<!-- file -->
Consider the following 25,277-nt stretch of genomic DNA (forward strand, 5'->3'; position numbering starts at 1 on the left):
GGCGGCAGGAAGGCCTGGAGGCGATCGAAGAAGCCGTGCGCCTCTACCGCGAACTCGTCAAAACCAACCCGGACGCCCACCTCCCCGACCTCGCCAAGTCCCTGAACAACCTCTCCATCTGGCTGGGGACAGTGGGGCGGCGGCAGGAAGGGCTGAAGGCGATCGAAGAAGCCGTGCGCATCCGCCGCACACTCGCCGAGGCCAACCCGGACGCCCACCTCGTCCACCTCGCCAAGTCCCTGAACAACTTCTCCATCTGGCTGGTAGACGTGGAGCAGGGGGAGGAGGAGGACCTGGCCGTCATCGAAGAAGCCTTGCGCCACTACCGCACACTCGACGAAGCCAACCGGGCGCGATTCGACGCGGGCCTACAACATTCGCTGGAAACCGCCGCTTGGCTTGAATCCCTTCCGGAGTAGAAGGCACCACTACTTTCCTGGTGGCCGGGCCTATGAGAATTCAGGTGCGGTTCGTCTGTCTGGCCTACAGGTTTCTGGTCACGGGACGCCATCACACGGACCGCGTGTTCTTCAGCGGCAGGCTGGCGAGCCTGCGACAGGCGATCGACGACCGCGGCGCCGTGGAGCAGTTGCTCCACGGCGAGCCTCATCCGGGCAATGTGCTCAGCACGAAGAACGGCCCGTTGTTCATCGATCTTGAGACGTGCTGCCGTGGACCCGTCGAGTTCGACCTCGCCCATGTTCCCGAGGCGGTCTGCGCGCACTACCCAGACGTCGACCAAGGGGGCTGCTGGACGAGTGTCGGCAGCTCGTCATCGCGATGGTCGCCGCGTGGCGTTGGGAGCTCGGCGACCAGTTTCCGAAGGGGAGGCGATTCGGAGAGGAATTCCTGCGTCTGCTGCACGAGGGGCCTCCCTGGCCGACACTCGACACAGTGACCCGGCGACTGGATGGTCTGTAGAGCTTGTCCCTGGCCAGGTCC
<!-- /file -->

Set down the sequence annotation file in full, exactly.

Consider the following 25,277-nt stretch of genomic DNA (forward strand, 5'->3'; position numbering starts at 1 on the left):
GGCGGCAGGAAGGCCTGGAGGCGATCGAAGAAGCCGTGCGCCTCTACCGCGAACTCGTCAAAACCAACCCGGACGCCCACCTCCCCGACCTCGCCAAGTCCCTGAACAACCTCTCCATCTGGCTGGGGACAGTGGGGCGGCGGCAGGAAGGGCTGAAGGCGATCGAAGAAGCCGTGCGCATCCGCCGCACACTCGCCGAGGCCAACCCGGACGCCCACCTCGTCCACCTCGCCAAGTCCCTGAACAACTTCTCCATCTGGCTGGTAGACGTGGAGCAGGGGGAGGAGGAGGACCTGGCCGTCATCGAAGAAGCCTTGCGCCACTACCGCACACTCGACGAAGCCAACCGGGCGCGATTCGACGCGGGCCTACAACATTCGCTGGAAACCGCCGCTTGGCTTGAATCCCTTCCGGAGTAGAAGGCACCACTACTTTCCTGGTGGCCGGGCCTATGAGAATTCAGGTGCGGTTCGTCTGTCTGGCCTACAGGTTTCTGGTCACGGGACGCCATCACACGGACCGCGTGTTCTTCAGCGGCAGGCTGGCGAGCCTGCGACAGGCGATCGACGACCGCGGCGCCGTGGAGCAGTTGCTCCACGGCGAGCCTCATCCGGGCAATGTGCTCAGCACGAAGAACGGCCCGTTGTTCATCGATCTTGAGACGTGCTGCCGTGGACCCGTCGAGTTCGACCTCGCCCATGTTCCCGAGGCGGTCTGCGCGCACTACCCAGACGTCGACCAAGGGGGCTGCTGGACGAGTGTCGGCAGCTCGTCATCGCGATGGTCGCCGCGTGGCGTTGGGAGCTCGGCGACCAGTTTCCGAAGGGGAGGCGATTCGGAGAGGAATTCCTGCGTCTGCTGCACGAGGGGCCTCCCTGGCCGACACTCGACACAGTGACCCGGCGACTGGATGGTCTGTAGAGCTTGTCCCTGGCCAGGTCC